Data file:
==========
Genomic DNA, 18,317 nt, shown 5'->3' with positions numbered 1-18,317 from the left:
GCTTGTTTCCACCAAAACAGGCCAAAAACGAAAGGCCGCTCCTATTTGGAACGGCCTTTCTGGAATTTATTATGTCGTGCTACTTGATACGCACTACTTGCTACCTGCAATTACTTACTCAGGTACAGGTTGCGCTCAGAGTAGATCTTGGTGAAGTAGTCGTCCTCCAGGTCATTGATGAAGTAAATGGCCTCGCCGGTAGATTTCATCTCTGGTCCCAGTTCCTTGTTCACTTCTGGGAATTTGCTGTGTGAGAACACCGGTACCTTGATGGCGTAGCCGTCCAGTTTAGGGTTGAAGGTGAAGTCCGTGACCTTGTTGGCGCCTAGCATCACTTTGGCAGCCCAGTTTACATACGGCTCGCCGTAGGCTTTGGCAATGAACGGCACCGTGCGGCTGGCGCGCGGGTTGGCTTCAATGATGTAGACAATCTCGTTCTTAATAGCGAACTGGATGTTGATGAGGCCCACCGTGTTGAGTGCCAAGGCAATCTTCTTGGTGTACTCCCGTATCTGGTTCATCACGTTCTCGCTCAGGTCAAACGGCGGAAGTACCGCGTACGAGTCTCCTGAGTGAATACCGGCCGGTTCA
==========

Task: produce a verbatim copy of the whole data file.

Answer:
Genomic DNA, 18,317 nt, shown 5'->3' with positions numbered 1-18,317 from the left:
GCTTGTTTCCACCAAAACAGGCCAAAAACGAAAGGCCGCTCCTATTTGGAACGGCCTTTCTGGAATTTATTATGTCGTGCTACTTGATACGCACTACTTGCTACCTGCAATTACTTACTCAGGTACAGGTTGCGCTCAGAGTAGATCTTGGTGAAGTAGTCGTCCTCCAGGTCATTGATGAAGTAAATGGCCTCGCCGGTAGATTTCATCTCTGGTCCCAGTTCCTTGTTCACTTCTGGGAATTTGCTGTGTGAGAACACCGGTACCTTGATGGCGTAGCCGTCCAGTTTAGGGTTGAAGGTGAAGTCCGTGACCTTGTTGGCGCCTAGCATCACTTTGGCAGCCCAGTTTACATACGGCTCGCCGTAGGCTTTGGCAATGAACGGCACCGTGCGGCTGGCGCGCGGGTTGGCTTCAATGATGTAGACAATCTCGTTCTTAATAGCGAACTGGATGTTGATGAGGCCCACCGTGTTGAGTGCCAAGGCAATCTTCTTGGTGTACTCCCGTATCTGGTTCATCACGTTCTCGCTCAGGTCAAACGGCGGAAGTACCGCGTACGAGTCTCCTGAGTGAATACCGGCCGGTTCA